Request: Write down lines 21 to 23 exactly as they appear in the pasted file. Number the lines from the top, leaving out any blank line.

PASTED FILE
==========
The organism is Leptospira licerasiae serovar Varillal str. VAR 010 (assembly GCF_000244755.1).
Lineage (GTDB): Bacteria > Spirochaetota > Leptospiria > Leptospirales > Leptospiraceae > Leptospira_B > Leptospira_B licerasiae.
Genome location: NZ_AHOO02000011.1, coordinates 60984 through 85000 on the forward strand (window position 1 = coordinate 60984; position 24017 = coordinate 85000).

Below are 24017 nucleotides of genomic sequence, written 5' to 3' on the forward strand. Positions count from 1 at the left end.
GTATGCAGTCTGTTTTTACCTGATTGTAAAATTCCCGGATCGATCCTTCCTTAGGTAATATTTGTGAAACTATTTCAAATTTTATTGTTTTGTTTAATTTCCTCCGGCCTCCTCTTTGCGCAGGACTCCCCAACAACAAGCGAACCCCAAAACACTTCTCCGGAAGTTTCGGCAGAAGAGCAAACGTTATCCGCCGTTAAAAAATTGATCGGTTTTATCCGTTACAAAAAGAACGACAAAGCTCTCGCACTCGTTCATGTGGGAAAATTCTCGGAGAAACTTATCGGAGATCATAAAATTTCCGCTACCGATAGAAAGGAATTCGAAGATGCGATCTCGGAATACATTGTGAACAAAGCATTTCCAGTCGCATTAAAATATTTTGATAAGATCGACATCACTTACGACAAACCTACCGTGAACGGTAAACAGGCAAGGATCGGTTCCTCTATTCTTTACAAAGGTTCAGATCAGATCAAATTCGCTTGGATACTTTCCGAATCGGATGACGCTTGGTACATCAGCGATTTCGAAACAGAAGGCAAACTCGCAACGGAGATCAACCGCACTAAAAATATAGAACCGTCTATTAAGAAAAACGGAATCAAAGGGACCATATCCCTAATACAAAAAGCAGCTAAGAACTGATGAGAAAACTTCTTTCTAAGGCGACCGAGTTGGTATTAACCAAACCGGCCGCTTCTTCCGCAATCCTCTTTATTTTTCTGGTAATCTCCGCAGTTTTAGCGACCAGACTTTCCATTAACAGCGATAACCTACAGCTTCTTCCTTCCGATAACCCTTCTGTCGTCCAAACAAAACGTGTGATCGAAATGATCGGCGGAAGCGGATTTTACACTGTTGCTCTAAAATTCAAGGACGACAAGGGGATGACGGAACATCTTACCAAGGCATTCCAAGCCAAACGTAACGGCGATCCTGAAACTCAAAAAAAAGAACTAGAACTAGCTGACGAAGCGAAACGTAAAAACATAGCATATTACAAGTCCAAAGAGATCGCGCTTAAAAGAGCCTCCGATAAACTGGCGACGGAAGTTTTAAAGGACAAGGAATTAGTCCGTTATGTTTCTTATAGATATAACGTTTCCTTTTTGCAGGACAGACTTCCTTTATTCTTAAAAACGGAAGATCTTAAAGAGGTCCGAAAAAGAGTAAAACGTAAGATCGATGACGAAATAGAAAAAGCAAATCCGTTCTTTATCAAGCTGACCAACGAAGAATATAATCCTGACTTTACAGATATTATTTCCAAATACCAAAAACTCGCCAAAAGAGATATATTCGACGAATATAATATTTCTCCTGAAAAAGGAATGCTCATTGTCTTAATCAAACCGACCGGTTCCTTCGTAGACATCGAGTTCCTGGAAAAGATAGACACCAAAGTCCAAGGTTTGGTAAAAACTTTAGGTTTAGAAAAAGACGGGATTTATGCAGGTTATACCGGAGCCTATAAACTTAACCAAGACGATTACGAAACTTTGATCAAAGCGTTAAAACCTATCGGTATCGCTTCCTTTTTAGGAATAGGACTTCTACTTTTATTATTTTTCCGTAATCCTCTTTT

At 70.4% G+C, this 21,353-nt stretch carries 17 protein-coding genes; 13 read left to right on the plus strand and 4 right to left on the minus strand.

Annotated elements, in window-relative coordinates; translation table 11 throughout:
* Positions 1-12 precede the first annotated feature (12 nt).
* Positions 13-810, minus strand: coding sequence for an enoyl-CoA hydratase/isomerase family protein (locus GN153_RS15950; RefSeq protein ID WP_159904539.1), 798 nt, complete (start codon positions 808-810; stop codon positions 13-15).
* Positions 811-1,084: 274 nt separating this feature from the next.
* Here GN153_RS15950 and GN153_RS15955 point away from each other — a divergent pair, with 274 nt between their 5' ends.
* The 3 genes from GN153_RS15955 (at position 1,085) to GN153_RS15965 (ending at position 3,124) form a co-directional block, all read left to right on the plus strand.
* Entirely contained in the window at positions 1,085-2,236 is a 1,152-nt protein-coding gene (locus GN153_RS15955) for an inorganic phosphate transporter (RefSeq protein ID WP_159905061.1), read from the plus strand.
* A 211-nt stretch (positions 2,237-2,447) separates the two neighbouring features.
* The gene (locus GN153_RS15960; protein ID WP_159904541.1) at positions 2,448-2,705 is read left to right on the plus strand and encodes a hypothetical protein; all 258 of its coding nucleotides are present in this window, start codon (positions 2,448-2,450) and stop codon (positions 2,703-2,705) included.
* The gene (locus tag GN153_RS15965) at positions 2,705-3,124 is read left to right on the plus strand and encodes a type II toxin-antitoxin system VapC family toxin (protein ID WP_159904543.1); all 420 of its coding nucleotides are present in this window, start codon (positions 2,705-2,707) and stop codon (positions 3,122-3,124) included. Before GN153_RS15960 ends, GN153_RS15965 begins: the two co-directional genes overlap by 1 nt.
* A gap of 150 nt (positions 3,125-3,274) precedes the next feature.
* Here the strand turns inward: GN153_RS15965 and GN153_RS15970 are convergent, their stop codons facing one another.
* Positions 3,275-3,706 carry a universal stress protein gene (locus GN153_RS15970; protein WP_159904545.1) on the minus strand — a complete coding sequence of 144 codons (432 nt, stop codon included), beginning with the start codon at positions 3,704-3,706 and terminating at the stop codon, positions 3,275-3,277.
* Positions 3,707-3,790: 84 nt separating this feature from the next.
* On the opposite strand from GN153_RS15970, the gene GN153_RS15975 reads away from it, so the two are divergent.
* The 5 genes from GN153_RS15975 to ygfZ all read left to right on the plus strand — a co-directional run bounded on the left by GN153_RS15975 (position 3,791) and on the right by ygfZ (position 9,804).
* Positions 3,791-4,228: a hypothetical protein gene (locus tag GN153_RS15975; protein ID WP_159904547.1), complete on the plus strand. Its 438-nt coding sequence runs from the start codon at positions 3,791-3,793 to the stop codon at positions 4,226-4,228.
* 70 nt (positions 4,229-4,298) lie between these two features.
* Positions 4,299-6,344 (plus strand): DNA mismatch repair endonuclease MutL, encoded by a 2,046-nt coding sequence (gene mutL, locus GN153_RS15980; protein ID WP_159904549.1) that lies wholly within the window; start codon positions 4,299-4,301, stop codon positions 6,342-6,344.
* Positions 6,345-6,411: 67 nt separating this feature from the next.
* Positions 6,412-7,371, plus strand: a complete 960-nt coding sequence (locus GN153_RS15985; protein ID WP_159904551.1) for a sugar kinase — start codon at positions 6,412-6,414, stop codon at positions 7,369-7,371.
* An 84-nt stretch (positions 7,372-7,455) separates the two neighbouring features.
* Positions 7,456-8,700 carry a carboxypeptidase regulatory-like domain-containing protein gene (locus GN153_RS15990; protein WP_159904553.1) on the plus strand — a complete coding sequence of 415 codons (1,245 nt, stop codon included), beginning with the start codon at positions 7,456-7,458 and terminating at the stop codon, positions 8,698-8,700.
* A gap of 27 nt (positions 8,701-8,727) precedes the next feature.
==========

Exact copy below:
* On the opposite strand from GN153_RS15970, the gene GN153_RS15975 reads away from it, so the two are divergent.
* The 5 genes from GN153_RS15975 to ygfZ all read left to right on the plus strand — a co-directional run bounded on the left by GN153_RS15975 (position 3,791) and on the right by ygfZ (position 9,804).
* Positions 3,791-4,228: a hypothetical protein gene (locus tag GN153_RS15975; protein ID WP_159904547.1), complete on the plus strand. Its 438-nt coding sequence runs from the start codon at positions 3,791-3,793 to the stop codon at positions 4,226-4,228.